This project is a system to reduce our power consumption, particularly when we’re not there.
When either of us comes into the room, all we have to do is tap our key fobs on a reader mounted by the door, and the room turns on or off what we normally use. The reader by the door reads the presence or absence of the tags.
NVDRS fills this surveillance gap by providing more detailed information.
Disclaimer: I received this book for free through the O’Reilly Blogger program. is a very short “book” on RFID (Radio Frequency Identification), a way to tag and identify objects over varying ranges, and how to use Arduino to create a few interesting RFID projects.
The book assumes that you have some experience with Arduino and micro-controllers (i.e., do you know what a breadboard, jumper wires, and circuits are? We start with a very brief introduction to RFID, follow up with two introductory technical tutorials on Arduino, and end with a fairly simple home automation project: Between my officemate and me, we have dozens of devices drawing power in our office: two laptops, two monitors, four or five lamps, a few hard drives, a soldering iron, Ethernet hubs, speakers, and so forth.
In 2003, NVDRS began data collection with seven states (Alaska, Maryland, Massachusetts, New Jersey, Oregon, South Carolina, and Virginia) participating; six states (Colorado, Georgia, North Carolina, Oklahoma, Rhode Island, and Wisconsin) joined in 2004, four (California, Kentucky, New Mexico, and Utah) in 2005, and two (Ohio and Michigan) in 2010 (Figure). This report summarizes data for 2013 for deaths meeting NVDRS inclusion criteria from the 17 states that collected statewide data in that year (Alaska, Colorado, Georgia, Kentucky, Maryland, Massachusetts, New Jersey, New Mexico, North Carolina, Ohio, Oklahoma, Oregon, Rhode Island, South Carolina, Utah, Virginia, and Wisconsin); these states account for approximately 30.1% of the U. NVDRS data are updated annually and are available through CDC’s Web-based Injury Statistics Query and Reporting System (WISQARS) NVDRS compiles information from multiple data sources.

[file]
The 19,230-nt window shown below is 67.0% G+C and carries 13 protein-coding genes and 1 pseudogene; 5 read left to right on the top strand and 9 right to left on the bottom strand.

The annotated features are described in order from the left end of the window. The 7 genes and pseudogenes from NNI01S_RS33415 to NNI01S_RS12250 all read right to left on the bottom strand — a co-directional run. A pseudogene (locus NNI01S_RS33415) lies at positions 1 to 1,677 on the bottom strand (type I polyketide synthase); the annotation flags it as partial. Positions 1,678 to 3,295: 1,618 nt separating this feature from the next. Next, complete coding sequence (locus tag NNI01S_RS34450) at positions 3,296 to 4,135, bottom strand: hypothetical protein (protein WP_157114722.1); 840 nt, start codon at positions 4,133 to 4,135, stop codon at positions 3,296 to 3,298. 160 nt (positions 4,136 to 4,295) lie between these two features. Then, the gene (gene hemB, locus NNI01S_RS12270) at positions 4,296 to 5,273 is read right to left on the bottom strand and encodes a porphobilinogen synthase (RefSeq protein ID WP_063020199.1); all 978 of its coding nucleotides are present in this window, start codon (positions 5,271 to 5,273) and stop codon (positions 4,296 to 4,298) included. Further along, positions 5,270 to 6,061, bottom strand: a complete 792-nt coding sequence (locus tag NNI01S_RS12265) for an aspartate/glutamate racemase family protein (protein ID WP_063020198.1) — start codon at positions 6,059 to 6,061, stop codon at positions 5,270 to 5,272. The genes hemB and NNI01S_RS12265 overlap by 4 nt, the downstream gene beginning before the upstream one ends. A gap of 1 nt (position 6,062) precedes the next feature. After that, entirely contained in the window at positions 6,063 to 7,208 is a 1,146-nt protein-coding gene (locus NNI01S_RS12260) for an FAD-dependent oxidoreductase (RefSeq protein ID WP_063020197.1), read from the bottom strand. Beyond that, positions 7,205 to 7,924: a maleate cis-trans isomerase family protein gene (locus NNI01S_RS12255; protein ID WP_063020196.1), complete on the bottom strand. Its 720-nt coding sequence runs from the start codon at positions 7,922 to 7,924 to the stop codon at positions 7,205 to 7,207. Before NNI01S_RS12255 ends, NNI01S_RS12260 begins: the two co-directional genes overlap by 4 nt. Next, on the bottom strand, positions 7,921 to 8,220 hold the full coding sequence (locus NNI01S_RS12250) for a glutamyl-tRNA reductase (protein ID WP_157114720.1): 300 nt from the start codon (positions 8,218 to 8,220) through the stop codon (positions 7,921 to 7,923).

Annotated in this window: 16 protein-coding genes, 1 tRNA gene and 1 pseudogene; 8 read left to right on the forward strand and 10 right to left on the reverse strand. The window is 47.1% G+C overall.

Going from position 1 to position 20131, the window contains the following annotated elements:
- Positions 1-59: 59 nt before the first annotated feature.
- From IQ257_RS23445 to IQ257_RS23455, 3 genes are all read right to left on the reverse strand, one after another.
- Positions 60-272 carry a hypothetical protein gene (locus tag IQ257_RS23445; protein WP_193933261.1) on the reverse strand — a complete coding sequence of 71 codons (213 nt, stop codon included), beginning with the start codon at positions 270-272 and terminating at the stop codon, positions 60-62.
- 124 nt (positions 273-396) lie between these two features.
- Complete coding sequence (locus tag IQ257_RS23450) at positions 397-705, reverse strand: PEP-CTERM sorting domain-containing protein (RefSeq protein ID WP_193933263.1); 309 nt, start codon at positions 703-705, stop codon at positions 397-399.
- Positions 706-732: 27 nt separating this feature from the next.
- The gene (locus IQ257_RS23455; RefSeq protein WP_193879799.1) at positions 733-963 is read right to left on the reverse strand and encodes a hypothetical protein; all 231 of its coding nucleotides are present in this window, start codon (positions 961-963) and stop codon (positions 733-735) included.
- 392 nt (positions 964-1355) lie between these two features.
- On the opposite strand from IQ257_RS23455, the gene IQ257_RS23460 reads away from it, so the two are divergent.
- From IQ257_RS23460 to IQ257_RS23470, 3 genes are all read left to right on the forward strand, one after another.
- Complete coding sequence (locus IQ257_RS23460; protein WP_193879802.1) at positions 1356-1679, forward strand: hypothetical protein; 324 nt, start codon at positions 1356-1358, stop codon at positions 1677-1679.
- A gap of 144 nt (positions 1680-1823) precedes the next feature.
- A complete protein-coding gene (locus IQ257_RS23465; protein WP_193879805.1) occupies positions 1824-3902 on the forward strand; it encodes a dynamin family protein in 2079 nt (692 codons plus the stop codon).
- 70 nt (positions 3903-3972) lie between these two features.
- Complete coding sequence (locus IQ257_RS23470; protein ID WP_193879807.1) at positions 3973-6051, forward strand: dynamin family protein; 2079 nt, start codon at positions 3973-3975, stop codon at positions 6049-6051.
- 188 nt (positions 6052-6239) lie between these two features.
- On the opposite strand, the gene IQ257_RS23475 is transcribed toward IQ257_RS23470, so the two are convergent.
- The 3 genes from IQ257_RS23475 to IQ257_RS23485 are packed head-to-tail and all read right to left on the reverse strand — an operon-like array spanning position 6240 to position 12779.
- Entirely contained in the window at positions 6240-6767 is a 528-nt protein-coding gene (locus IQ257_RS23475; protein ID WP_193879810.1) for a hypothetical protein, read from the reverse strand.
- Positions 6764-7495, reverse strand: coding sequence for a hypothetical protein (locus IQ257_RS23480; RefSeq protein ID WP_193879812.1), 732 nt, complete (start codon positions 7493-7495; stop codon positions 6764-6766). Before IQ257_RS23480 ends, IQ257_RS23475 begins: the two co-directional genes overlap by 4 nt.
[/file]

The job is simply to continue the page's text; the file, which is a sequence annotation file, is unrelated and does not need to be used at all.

CDC provides funding for state participation, and the ultimate goal is for NVDRS to expand to include all 50 states, U. The core required data sources are death certificates, coroner/medical examiner reports, and law enforcement reports.
NVDRS data are used to assist the development, implementation, and evaluation of programs and strategies designed to reduce and prevent these deaths at the national, state, and local levels.
Before implementation of NVDRS, single data sources (e.g., death certificates or law enforcement reports) provided only limited information and few circumstances from which to understand patterns of violent deaths.
If you never did malware analysis before, the material presented can be overwhelming.
It’s not easy to immediately put what you learned into action (you might understand a subject theoretically but might not be comfortable enough with the subject to put it into practice).
Homicide was the 16th leading cause of death overall in the United States but disproportionately affected young people (1).
It was the third leading cause of death for children aged 1–4 years and persons aged 15–34 years, the fourth leading cause for children aged 5–9 years, and the fifth leading cause for persons aged 10–14 years and 35–44 years.
Homicide disproportionately affected young African American males; it was the leading cause of death among those aged 15–34 years.